All subspecies inhabit sandy and stony semi-desert and are specialised to existence in arid conditions where trees are absent and both shrub cover and herb layer are sparse (Collar 1979, Goriup 1997, Snow and Perrins 1998, Martí and del Moral 2003). Scrub forest is used in Saudi Arabia (Zafar-ul Islam in litt. 2012). They feed on invertebrates, small vertebrates and green shoots, and typically lay 2-4 eggs in a scrape on the ground. Eggs and young are vulnerable to ground predators. North African and Arabian populations may be sedentary or partially migratory, moving relatively short distances to find recent plant growth; populations from Turkmenistan east to China are migratory, and winter in large numbers in Iran and, less abundantly, other parts of the Middle East (Snow and Perrins 1998).
The principal threat to the North Africa, Middle Eastern and western Asian populations is from hunting by Middle Easten falconers, largely but not exclusively on the species's wintering grounds (Judas et al. 2009, Michler 2009). Large numbers of Houbara Bustard are trapped, mainly in Pakistan and Iran, and shipped to Arabia for use in training falcons to hunt (Combreau 2007). Habitat loss and degradation compound this problem (Goriup 1997, Snow and Perrins 1998, Combreau et al. 2001, Combreau et al. 2002). The race fuertaventurae is threatened by collisions with powerlines, with up to 17% killed in this way (Lowen 2007, C. González and J. A. Lorenzo in litt. 2007); habitat degradation caused by tourist facilities; off-road vehicles; military exercises; overgrazing; sand extraction and road development, and possibly also nest predation by introduced mammals and illegal hunting (Martín. et al. 1997, Martín and Lorenzo 2001, Martí and del Moral 2003). Recent evidence suggests that the impact of military exercises and hunting have reduced considerably in recent years, but mortality from powerlines may be significant (C. González and J. A. Lorenzo in litt. 2007).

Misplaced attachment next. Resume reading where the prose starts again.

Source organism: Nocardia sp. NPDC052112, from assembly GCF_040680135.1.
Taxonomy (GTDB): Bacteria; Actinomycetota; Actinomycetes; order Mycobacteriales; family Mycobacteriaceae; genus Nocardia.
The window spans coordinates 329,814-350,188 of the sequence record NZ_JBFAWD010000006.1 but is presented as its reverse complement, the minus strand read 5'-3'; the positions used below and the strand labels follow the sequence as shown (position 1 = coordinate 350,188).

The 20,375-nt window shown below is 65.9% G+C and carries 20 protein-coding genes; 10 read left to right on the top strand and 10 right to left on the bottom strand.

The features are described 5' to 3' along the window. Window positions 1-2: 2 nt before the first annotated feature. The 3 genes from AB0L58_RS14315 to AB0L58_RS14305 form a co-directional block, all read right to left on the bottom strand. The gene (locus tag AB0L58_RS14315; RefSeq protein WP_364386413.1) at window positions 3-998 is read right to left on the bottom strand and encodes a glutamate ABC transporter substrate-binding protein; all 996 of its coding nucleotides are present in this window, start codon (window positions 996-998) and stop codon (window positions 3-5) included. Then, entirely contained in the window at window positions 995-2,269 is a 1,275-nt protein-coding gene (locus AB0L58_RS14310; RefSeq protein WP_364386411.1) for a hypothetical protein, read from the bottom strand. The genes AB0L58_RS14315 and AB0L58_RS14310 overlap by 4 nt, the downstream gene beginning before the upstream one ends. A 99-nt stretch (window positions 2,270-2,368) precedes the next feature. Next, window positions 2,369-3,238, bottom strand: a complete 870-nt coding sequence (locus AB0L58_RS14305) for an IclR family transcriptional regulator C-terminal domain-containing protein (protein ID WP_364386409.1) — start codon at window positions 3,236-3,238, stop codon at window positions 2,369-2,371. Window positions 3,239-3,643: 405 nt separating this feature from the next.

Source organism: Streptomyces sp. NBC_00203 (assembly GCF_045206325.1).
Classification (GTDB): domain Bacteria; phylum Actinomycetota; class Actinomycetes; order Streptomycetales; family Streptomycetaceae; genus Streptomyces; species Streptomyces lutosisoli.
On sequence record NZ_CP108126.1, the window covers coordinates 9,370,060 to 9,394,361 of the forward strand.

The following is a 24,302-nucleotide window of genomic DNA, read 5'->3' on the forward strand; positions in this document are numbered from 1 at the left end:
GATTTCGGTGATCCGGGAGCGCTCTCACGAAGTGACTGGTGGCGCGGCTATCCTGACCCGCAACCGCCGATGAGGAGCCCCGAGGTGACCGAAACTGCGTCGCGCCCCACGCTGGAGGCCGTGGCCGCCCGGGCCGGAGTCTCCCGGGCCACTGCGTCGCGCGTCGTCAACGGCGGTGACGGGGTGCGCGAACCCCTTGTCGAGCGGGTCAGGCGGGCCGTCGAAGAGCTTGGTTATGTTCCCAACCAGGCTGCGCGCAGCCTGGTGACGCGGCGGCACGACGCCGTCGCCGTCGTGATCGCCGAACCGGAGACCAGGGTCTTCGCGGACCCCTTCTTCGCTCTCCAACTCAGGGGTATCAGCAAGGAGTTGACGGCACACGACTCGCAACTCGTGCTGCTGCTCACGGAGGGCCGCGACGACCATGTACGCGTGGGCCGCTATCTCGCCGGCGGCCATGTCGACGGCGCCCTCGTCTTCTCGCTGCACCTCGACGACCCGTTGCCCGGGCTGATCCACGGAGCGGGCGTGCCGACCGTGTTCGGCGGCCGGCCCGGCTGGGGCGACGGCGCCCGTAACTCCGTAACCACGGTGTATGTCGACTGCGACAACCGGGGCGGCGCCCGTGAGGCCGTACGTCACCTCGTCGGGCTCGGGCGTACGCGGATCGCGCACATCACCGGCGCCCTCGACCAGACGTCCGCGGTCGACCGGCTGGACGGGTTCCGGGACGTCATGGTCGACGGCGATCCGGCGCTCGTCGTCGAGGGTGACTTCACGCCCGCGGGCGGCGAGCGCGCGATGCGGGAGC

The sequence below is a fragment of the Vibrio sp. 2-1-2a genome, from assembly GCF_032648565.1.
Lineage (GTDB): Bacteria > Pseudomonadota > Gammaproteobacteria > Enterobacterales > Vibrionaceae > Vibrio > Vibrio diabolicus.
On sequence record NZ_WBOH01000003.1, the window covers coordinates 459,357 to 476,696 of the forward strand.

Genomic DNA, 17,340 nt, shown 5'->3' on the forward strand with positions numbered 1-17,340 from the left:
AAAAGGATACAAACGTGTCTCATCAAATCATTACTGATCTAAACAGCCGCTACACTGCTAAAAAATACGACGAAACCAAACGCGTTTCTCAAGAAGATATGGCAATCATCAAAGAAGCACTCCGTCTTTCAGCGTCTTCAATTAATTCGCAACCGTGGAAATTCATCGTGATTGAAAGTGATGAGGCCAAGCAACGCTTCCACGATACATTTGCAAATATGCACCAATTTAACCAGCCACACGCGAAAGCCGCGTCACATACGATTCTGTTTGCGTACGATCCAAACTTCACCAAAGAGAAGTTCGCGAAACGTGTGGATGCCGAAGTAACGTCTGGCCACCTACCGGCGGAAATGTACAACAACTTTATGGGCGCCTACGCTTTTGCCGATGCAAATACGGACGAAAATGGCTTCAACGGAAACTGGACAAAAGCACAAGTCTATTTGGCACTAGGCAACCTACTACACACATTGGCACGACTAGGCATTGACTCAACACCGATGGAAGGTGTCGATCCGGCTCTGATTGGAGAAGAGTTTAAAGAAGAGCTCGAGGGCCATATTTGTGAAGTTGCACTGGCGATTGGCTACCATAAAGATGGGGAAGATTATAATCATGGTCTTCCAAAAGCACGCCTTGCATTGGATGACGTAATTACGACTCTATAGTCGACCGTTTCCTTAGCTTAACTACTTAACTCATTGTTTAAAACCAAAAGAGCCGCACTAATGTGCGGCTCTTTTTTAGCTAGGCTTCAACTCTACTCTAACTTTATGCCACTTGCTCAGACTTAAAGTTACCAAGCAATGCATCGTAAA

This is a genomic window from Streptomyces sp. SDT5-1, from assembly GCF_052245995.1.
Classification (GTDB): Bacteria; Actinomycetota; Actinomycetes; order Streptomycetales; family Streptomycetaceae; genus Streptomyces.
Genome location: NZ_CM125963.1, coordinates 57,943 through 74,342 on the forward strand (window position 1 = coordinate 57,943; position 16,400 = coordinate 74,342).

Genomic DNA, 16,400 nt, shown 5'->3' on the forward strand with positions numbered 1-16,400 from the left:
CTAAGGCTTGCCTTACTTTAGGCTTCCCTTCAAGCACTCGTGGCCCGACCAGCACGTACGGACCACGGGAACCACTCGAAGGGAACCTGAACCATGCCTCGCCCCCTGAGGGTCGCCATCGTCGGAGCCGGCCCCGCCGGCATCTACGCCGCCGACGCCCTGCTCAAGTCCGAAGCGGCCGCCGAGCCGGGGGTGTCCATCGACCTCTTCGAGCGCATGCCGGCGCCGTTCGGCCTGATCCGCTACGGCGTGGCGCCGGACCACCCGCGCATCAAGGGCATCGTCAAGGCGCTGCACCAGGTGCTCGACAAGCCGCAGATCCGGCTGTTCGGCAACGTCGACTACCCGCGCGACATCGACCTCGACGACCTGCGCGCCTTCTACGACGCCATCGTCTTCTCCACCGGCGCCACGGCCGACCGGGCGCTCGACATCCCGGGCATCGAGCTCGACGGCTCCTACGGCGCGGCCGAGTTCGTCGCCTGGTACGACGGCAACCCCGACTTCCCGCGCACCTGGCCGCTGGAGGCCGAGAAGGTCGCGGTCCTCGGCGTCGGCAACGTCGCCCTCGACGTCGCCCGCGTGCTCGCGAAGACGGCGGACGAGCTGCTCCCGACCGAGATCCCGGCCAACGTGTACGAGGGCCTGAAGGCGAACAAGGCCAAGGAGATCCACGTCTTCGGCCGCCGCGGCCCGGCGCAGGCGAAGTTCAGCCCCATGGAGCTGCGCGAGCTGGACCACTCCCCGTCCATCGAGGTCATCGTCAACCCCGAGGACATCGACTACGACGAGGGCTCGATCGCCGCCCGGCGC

Conservation Actions Underway
CITES Appendix I. For the race fuertaventurae: improved protection from poaching, reduction of grazing (agricultural decline) and habitat management within protected areas (Martín et al. 1997, Martín and Lorenzo 2001, Martí and del Moral 2003). SEO/BirdLife purchased a 209 ha reserve to protect the species on Fuerteventura in 2005. For the race undulata: an action plan for the species in North Africa was published in 2007 (Azafzaf et al. 2007). A successful captive breeding and release programme is on-going in Morocco and Algeria (O. Combreau in litt. 2012). For the race macqueenii: studies of the status, ecology and migration of the species in various parts of its range, notably Kazakhstan (Combreau et al. 2001, 2002, Tourenq et al. 2004, O. Combreau and M. Lawrence in litt. 2004, F. Launay pers. comm. 2004). Captive breeding schemes have been established which are intended in part as quarry substitutes for wild birds, and also for certain restocking initiatives in Arabia (F. Launay pers. comm. 2004); a population has been reintroduced into Mahazat as-Sayd Protected Area in central Saudi Arabia, where it is now established and numbers 250-300 individuals, and other reintroductions are planned elsewhere in the country (Zafar-ul Islam in litt. 2012).